Sweet tea is regarded as an important regional staple item in the cuisine of the Southern United States … The availability of sweet tea in restaurants and other establishments is popularly used as an indicator to gauge whether an area can be considered part of the South.

In order to have the notion of sweet tea introduced into the cartoon, the Bizarro guys have the waitress offering the customer sweet tea. In real life, she’d just offer tea, sweet tea automatically being understood by this; you have to go to some trouble to get unsweetened tea.

And then a racial note: the stereotype of Southern warmth and charm presented here is of specifically white Southerners. But, despite two huge migrations of Blacks from the South to the North, the Black presence below the Mason-Dixon line is considerable; the U.S. Census Bureau’s 2018 Estimate of Black population lists the following jurisdictions that are more than 20% Black:

DC 48%; MS 39%; LA, GA 34%; MD 33%; SC, AL 28%; DE 25%; NC 24%; VA 21%

Learn to Draw. Very much a trip back into the past.  From Wikipedia:

Art Instruction Schools, better known to many as Art Instruction, Inc., was a home study correspondence course providing training in cartooning and illustration. The company was located in Minneapolis, Minnesota.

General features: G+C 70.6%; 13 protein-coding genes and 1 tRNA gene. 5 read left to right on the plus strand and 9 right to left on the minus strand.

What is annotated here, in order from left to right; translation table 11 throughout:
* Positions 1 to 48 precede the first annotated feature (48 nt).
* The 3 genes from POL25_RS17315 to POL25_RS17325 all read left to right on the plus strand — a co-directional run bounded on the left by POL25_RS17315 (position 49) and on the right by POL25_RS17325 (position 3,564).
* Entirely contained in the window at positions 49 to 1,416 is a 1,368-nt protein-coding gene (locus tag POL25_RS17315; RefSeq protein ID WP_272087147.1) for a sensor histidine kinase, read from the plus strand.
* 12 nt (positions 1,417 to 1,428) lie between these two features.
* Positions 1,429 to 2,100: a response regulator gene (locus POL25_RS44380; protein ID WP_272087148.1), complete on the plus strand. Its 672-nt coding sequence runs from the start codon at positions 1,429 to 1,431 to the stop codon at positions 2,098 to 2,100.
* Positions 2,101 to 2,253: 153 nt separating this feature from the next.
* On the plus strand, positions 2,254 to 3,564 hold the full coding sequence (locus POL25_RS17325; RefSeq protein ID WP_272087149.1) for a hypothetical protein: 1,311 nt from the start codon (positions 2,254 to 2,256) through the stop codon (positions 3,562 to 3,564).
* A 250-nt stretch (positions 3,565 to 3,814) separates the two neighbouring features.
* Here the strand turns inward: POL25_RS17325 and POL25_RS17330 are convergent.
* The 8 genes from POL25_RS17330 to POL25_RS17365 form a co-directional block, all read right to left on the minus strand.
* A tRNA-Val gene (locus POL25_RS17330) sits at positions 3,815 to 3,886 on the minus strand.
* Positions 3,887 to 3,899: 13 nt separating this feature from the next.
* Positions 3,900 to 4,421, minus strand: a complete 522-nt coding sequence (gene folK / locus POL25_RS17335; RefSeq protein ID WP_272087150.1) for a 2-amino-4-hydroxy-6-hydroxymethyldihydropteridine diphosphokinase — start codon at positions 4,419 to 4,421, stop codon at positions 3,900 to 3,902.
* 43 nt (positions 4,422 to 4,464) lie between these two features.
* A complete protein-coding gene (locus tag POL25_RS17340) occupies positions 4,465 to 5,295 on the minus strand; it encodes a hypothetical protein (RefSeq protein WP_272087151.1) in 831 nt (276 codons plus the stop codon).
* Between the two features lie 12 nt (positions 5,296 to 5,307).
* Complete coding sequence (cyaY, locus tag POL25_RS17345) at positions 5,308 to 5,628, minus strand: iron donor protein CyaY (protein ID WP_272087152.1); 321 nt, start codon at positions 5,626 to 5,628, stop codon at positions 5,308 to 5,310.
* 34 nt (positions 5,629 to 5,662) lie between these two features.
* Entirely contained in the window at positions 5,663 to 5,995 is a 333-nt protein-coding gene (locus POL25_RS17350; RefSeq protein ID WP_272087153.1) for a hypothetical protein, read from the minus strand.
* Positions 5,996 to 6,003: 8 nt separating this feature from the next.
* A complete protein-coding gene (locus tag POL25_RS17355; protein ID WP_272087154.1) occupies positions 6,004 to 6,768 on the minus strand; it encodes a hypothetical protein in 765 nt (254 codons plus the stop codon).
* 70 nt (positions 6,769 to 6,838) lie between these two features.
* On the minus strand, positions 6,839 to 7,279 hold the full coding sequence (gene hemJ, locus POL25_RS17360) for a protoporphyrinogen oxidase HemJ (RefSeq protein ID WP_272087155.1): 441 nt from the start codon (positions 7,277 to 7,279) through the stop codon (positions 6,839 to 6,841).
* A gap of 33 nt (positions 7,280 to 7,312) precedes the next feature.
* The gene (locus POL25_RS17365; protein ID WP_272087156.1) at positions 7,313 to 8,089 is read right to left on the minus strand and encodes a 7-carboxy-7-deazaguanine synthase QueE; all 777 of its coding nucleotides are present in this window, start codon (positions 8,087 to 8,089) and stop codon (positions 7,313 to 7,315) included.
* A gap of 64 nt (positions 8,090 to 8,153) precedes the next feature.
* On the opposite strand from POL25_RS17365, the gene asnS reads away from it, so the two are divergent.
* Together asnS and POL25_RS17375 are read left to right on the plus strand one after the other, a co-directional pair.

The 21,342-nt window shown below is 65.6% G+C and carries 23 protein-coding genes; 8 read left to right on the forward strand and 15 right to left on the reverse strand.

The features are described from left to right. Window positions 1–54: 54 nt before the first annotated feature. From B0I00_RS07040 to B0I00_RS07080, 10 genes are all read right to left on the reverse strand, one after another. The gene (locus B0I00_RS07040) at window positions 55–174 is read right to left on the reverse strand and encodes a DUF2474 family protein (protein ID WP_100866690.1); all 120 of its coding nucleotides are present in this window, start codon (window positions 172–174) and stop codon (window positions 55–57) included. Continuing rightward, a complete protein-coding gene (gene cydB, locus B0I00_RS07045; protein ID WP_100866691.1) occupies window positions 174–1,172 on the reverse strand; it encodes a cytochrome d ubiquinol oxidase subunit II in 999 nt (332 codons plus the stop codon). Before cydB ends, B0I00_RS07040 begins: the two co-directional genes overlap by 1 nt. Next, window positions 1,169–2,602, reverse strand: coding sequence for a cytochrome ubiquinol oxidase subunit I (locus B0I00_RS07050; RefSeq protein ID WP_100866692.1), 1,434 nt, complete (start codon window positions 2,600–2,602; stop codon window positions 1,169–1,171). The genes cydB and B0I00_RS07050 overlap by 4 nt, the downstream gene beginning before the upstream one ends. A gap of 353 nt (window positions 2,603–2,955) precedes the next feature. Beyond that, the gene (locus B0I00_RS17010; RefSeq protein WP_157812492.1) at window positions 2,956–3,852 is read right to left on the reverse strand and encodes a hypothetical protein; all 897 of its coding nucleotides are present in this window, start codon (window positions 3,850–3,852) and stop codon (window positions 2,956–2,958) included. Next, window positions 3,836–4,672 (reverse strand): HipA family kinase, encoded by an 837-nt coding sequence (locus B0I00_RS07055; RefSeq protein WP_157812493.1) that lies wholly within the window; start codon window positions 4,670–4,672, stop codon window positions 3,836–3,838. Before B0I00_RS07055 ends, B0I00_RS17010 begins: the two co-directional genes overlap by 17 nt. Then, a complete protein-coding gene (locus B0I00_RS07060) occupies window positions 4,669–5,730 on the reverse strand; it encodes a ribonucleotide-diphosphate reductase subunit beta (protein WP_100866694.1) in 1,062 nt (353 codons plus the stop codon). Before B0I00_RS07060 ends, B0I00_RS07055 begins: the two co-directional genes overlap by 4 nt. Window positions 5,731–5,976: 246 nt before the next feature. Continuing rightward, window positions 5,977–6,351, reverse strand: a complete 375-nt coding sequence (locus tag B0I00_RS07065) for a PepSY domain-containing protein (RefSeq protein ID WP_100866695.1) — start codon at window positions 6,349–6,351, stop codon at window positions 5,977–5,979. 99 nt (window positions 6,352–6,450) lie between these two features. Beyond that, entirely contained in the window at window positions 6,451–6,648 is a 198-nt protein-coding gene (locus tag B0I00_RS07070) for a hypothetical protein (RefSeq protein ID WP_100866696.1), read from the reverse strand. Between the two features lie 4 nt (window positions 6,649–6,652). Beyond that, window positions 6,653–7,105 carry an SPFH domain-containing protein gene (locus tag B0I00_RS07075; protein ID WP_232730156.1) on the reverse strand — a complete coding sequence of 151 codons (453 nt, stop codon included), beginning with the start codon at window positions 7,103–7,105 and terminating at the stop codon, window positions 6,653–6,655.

The school was founded as the Federal School of Applied Cartooning in 1914 as a branch of the Bureau of Engraving, Inc., to train illustrators for both the growing printing industry and the Bureau itself. Artists who received this training through these home study courses entered the fields of newspapers, printing and advertising. Joseph Almars (1884–1948), who was born in Minneapolis, was both the vice president of the Bureau of Engraving and the president of Art Instruction, Inc. In 2016, the school announced it would not be enrolling new students. The school closed at the end of 2018.

… Art Instruction, Inc. was known to many aspiring artists as the Draw Me! School, because of the familiar “Talent Test” advertising campaigns seen in magazine ads, matchbook covers with Spunky the Donkey, TV commercials and online promotions with the “Draw Me!” ad copy.